Race Against Time
It's not good in the way a novel is good, in that it takes you away from your real life. Race Against Time does that, but it takes you to a place you'd probably rather not go; a place you're lucky you don't have to visit, let alone inhabit. Still, it's a necessary read, and an urgent one. Lewis laboured over this book, keeping his publisher at bay as long as he could in order to make the book—and thus the Massey Lectures it's based on—as current as possible. The result is an often depressing account of AIDS in Africa and the continent's state of emergency at the hands of the disease. But Lewis is driven, relentless, intelligent and insightful. And, ultimately, optimistic. His passion and integrity are in every word, and though the subject matter may fill you with despair, you could do much, much worse than to spend a few hours in his company via this book.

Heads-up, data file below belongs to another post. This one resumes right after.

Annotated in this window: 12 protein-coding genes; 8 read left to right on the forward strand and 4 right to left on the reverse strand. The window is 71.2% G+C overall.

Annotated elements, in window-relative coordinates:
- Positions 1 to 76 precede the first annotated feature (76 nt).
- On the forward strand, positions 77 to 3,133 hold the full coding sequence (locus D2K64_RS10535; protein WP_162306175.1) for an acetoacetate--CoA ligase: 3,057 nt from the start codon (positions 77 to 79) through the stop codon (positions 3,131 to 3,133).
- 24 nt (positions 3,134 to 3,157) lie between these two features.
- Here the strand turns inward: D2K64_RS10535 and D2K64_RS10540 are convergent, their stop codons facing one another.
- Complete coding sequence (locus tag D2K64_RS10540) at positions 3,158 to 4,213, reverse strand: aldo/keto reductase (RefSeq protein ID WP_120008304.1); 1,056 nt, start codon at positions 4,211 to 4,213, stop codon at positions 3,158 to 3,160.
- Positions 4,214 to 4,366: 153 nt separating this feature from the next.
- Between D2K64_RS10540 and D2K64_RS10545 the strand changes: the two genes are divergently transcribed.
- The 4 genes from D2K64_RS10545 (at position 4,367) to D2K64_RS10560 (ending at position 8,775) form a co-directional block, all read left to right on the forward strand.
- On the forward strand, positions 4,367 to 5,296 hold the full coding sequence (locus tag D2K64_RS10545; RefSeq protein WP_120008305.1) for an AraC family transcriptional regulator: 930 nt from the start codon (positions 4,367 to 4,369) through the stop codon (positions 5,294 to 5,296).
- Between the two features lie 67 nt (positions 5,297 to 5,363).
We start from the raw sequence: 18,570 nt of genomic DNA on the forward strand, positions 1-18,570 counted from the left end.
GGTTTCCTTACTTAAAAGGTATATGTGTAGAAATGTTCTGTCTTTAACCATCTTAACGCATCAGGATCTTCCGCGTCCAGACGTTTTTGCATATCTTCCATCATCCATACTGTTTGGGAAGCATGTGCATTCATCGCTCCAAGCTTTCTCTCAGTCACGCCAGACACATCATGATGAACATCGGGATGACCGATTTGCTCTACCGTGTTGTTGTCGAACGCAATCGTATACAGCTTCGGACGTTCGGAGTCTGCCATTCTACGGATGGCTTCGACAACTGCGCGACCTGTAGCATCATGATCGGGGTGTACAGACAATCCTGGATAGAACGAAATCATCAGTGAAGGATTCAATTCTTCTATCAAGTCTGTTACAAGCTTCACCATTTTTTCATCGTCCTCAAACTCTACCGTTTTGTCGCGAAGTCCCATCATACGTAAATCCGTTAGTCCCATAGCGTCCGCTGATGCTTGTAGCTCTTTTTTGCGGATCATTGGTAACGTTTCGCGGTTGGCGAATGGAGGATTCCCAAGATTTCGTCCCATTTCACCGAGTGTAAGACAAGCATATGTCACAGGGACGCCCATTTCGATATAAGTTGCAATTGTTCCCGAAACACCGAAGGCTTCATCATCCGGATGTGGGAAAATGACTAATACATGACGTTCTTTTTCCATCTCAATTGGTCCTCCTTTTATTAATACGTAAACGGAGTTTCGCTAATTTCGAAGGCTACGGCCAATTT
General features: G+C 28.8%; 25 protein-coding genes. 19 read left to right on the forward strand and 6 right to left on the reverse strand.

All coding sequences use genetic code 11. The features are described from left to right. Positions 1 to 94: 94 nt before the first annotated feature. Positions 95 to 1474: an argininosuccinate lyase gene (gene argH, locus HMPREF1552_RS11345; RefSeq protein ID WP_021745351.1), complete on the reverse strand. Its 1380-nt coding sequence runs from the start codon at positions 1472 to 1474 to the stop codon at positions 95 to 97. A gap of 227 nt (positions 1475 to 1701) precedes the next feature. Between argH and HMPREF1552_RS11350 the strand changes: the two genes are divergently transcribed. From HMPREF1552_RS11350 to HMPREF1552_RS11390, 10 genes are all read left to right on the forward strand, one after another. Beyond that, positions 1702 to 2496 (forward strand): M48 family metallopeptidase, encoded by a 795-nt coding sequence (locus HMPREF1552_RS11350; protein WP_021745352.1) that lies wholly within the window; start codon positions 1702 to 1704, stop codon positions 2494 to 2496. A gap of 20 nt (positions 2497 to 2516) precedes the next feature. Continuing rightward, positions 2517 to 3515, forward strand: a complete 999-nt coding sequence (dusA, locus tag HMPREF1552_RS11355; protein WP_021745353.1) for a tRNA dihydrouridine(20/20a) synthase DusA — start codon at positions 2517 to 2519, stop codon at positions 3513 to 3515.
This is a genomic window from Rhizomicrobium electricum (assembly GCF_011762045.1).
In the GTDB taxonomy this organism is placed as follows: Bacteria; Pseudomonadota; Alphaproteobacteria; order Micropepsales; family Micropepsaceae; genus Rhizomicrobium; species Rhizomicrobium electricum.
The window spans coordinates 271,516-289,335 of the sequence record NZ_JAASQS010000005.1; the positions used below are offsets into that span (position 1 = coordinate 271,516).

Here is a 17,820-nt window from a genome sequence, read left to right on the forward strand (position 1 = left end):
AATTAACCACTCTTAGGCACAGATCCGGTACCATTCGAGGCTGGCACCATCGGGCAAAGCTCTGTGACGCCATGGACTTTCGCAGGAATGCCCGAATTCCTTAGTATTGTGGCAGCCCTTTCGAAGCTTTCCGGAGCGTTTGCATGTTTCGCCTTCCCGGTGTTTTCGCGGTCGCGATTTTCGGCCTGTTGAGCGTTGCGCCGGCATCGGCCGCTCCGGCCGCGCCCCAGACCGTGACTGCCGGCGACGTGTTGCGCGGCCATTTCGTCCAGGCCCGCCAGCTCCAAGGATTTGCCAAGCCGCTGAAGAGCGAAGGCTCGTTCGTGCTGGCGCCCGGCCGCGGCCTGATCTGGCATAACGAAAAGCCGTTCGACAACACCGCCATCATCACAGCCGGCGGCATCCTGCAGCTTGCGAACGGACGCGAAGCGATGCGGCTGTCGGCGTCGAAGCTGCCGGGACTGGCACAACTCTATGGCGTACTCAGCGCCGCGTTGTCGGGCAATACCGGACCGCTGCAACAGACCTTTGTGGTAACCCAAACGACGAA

category: best of 2005